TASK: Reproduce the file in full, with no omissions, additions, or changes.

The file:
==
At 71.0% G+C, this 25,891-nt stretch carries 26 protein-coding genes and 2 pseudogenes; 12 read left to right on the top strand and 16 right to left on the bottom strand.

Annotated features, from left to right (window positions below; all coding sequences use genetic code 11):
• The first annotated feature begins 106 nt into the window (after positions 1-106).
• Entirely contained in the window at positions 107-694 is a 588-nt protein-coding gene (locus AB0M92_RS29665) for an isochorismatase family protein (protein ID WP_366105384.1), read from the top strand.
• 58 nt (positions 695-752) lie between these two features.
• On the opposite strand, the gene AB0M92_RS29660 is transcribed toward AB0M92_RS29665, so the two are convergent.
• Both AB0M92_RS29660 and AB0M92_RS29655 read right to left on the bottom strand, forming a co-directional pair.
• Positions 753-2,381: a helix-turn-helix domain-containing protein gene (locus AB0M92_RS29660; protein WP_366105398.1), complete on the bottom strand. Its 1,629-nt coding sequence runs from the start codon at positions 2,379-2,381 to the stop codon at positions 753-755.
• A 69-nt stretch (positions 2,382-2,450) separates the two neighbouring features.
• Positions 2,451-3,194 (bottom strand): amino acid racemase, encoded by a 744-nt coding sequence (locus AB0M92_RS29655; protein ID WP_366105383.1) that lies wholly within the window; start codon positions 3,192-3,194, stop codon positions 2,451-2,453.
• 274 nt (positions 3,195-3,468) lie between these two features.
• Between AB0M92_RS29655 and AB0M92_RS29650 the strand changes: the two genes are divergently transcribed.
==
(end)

At 71.0% G+C, this 25,891-nt stretch carries 26 protein-coding genes and 2 pseudogenes; 12 read left to right on the top strand and 16 right to left on the bottom strand.

Annotated features, from left to right (window positions below; all coding sequences use genetic code 11):
• The first annotated feature begins 106 nt into the window (after positions 1-106).
• Entirely contained in the window at positions 107-694 is a 588-nt protein-coding gene (locus AB0M92_RS29665) for an isochorismatase family protein (protein ID WP_366105384.1), read from the top strand.
• 58 nt (positions 695-752) lie between these two features.
• On the opposite strand, the gene AB0M92_RS29660 is transcribed toward AB0M92_RS29665, so the two are convergent.
• Both AB0M92_RS29660 and AB0M92_RS29655 read right to left on the bottom strand, forming a co-directional pair.
• Positions 753-2,381: a helix-turn-helix domain-containing protein gene (locus AB0M92_RS29660; protein WP_366105398.1), complete on the bottom strand. Its 1,629-nt coding sequence runs from the start codon at positions 2,379-2,381 to the stop codon at positions 753-755.
• A 69-nt stretch (positions 2,382-2,450) separates the two neighbouring features.
• Positions 2,451-3,194 (bottom strand): amino acid racemase, encoded by a 744-nt coding sequence (locus AB0M92_RS29655; protein ID WP_366105383.1) that lies wholly within the window; start codon positions 3,192-3,194, stop codon positions 2,451-2,453.
• 274 nt (positions 3,195-3,468) lie between these two features.
• Between AB0M92_RS29655 and AB0M92_RS29650 the strand changes: the two genes are divergently transcribed.